K: Dad, does Paul McCartney have a lot of music from after he left The Beatles?
H: Well, yeah. He was only in The Beatles a short time compared to his solo career. Why?
K: I’m not going to know any of those songs when he plays them.
H. That’s okay. Hardly anyone does. We’re not here to hear those.
That was a conversation with my youngest daughter as we were headed to Chicago’s United Center. It was July 2014 and we were seeing Paul McCartney, in concert, on his “Out There” tour. It was less than a year after his album “New” was released. The record received extremely positive reviews. Rolling Stone had it in its top five albums of 2013. Yet, on that summer night in Chicago, Paul McCartney played just two songs from the album. In a thirty song set, twenty of the songs were from The Beatles.
It can’t be easy being Paul McCartney, the solo artist. The comparison of that work to his songs from The Beatles gives him something that’s close to impossible to live up to. And yet he keeps trying. Between his work with Wings and his solo career, McCartney has released twenty-two albums. Most of them have been pretty good to excellent, but after you listen to them for a while, they seem to head back to the shelf where they’re forgotten for years. Yeah, you might pull out “Band on the Run” or the original “McCartney” every so often, but it’s rare. Certainly, it’s not nearly as often as listening to “Sgt. Pepper’s”, “Abbey Road”, “Rubber Soul” or whatever is your favorite Beatles disc.
And yet, Paul McCartney keeps plugging away. Every few years he puts out a new record. This is one of those years. McCartney had no plans to do it this year, but 2020 had challenges for everyone, including Sir Paul. There was no way he could tour. He was living under quarantine conditions. Why not find something to do to keep you from being bored? For Paul McCartney, that means making music.
But what about hooking up with other musicians and finding a studio/producer? No problem for Paul McCartney. Just make an album where you sing all the parts, play all the instruments and do the production yourself. He’s done it before, why not do it again? So fifty years after the release of “McCartney” comes “McCartney lll”.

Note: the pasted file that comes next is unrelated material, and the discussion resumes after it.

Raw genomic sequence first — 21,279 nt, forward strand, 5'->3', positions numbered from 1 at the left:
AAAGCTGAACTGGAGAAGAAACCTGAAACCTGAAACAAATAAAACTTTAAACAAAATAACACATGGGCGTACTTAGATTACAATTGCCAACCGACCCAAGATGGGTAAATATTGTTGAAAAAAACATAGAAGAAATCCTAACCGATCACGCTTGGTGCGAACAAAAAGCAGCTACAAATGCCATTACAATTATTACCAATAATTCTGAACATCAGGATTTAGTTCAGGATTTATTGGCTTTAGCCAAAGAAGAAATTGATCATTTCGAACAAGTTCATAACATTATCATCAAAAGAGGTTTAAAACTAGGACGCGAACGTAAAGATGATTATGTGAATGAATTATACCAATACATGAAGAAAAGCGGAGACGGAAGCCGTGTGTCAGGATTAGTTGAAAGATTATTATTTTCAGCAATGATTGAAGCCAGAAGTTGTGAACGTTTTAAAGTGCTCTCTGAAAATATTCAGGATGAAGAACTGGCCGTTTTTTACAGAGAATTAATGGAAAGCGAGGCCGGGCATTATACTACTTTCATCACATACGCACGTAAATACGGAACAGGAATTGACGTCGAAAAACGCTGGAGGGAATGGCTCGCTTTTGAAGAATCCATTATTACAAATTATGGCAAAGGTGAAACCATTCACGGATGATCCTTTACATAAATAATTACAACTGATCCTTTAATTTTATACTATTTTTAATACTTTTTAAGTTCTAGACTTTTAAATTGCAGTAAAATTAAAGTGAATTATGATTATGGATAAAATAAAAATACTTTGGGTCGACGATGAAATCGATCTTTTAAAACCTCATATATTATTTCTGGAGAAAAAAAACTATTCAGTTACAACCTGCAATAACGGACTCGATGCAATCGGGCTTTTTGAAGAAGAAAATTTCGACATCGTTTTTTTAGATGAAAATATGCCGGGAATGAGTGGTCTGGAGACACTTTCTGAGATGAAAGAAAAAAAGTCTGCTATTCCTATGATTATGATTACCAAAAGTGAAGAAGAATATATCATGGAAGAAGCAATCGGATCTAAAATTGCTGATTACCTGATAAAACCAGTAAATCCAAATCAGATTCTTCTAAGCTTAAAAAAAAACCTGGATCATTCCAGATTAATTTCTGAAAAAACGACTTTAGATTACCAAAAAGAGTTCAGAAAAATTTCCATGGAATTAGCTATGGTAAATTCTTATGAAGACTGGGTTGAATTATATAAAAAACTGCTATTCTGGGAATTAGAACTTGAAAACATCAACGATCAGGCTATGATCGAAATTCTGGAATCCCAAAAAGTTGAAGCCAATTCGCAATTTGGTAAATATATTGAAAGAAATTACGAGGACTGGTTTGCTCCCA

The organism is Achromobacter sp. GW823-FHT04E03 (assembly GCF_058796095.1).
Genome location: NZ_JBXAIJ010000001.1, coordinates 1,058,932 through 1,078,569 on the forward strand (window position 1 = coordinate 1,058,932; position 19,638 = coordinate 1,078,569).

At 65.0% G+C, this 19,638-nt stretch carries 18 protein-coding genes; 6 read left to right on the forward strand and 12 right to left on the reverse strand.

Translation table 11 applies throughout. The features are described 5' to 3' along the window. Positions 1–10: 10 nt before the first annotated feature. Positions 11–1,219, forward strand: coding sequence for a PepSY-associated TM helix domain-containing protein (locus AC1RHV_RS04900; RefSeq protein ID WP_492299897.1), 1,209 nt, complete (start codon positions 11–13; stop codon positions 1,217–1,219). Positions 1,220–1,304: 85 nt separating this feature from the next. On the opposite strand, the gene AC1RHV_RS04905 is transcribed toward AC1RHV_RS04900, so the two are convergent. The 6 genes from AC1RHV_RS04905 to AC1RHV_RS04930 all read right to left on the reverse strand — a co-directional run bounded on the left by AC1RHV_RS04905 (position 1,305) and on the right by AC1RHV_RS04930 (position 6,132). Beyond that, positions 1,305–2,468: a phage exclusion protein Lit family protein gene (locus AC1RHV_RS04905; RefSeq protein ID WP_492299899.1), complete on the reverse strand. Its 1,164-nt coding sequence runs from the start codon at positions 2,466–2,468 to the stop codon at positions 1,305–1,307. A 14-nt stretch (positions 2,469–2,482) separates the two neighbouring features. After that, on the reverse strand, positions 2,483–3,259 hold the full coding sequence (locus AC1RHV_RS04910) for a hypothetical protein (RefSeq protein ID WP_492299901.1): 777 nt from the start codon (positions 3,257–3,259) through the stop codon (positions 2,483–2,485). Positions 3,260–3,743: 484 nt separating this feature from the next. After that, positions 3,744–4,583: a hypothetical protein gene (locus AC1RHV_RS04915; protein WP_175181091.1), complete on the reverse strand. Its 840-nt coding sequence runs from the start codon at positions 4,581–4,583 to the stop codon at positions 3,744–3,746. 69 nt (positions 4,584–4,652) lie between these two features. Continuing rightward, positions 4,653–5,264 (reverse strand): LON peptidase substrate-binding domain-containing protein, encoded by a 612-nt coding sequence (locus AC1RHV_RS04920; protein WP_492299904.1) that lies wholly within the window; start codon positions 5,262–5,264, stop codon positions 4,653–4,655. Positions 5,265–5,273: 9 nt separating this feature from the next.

Most of the reviews for the album have been good to excellent. Lots of four out of five stars or B ratings. I’m apparently a bit tougher. I’d give it a C. It’s an easy listen, but nothing really stands out. I don’t find any of the eleven songs to be memorable. I couldn’t figure out which one or two of them I’d want to hear at a McCartney concert.
The music itself is fine. McCartney once again shows that he can handle whatever instrument you put in front of him. We expected nothing else. The vocals are solid, too. His voice holds up well, especially for someone of his age. Yeah, he goes into a falsetto to get to those higher-range parts, but that’s also expected. Also, if you listen to the songs on YouTube, you’ll find some interesting videos to go along with a few of the tunes. It’ll add to your entertainment, but for me, it just wasn’t enough.
I understand that McCartney doesn’t need to do this anymore. He can rest on his laurels of the songs he’s done in his more than sixty-year career, and no one would blame him. But, I know that he doesn’t want to do that. He wants to remain current and hip. He wants us to think of him as if he’s one of the new generation of music stars. I don’t think that works. I think of him differently.
Paul McCartney is the most famous musician from the classic rock era that is still alive. Only Bob Dylan is close. A few of his contemporaries that are in the same decade of life, Bruce Springsteen, Neil Young, and Dylan himself, put out memorable albums this year. Sir Paul dropped one that won’t be remembered as soon as New Year’s Day 2021.
The album photo is a shot of a dice landing on the number three. It signifies that this is the third album with the McCartney title. Well Paul, it was a good try, but no dice…no dice, Sir.
Related Post: McCartney 2014
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